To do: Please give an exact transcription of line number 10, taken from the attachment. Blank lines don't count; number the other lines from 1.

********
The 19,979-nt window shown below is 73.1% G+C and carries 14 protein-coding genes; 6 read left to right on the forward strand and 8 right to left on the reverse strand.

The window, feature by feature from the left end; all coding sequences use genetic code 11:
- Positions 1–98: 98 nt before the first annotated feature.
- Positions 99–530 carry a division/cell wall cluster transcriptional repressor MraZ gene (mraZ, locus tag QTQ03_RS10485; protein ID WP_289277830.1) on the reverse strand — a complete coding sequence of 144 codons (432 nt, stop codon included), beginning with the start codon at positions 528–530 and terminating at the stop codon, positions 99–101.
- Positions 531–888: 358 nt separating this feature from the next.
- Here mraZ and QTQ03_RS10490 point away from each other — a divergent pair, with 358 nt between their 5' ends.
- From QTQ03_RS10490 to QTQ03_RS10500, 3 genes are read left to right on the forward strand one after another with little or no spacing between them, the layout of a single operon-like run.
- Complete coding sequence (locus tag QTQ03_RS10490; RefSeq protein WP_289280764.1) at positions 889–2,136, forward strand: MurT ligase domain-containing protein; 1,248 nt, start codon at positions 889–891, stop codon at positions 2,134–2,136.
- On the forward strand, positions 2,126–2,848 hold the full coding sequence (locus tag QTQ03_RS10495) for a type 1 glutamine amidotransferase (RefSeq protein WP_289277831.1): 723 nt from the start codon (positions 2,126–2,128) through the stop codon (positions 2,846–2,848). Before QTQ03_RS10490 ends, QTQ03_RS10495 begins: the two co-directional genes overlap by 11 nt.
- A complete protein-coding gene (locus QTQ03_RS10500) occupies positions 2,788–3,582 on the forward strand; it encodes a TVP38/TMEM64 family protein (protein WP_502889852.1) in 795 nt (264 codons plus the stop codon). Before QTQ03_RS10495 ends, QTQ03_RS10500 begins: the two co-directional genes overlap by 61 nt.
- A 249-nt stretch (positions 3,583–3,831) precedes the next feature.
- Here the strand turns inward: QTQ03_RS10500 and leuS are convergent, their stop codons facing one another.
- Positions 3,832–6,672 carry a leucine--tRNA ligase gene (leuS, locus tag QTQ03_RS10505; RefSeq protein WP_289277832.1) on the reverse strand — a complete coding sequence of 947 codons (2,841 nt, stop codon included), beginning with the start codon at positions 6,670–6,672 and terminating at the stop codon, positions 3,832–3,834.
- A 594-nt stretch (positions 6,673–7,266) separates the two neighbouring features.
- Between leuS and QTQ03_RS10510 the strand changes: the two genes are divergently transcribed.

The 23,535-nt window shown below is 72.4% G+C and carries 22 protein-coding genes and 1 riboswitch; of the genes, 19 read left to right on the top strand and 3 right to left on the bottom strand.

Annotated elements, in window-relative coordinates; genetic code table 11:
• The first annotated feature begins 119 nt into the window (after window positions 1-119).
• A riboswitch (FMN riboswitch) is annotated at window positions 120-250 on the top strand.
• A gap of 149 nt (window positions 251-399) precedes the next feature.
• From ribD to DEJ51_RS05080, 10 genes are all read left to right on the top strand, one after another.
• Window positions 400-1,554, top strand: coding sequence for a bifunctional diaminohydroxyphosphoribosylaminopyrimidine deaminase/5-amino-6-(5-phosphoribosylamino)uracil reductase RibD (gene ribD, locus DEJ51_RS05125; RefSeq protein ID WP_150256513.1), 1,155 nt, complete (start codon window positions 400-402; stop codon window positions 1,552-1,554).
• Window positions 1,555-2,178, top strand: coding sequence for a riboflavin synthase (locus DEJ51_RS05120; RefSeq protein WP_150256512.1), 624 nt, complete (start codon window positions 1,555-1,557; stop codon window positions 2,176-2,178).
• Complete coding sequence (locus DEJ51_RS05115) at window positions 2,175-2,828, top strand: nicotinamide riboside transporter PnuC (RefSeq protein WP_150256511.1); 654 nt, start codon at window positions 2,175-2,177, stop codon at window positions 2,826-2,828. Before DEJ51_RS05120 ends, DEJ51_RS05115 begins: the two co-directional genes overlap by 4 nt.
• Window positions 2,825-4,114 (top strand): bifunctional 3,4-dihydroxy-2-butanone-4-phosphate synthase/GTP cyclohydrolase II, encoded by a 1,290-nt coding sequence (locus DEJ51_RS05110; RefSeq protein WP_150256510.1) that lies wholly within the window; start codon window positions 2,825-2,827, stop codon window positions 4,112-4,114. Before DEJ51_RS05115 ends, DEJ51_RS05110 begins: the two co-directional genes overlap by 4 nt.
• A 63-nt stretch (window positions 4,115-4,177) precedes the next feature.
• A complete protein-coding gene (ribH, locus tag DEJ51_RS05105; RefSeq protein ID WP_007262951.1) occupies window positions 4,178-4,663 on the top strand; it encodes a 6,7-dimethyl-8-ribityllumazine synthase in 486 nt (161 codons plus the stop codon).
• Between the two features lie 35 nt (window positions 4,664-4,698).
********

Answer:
- A complete protein-coding gene (locus QTQ03_RS10500) occupies positions 2,788–3,582 on the forward strand; it encodes a TVP38/TMEM64 family protein (protein WP_502889852.1) in 795 nt (264 codons plus the stop codon). Before QTQ03_RS10495 ends, QTQ03_RS10500 begins: the two co-directional genes overlap by 61 nt.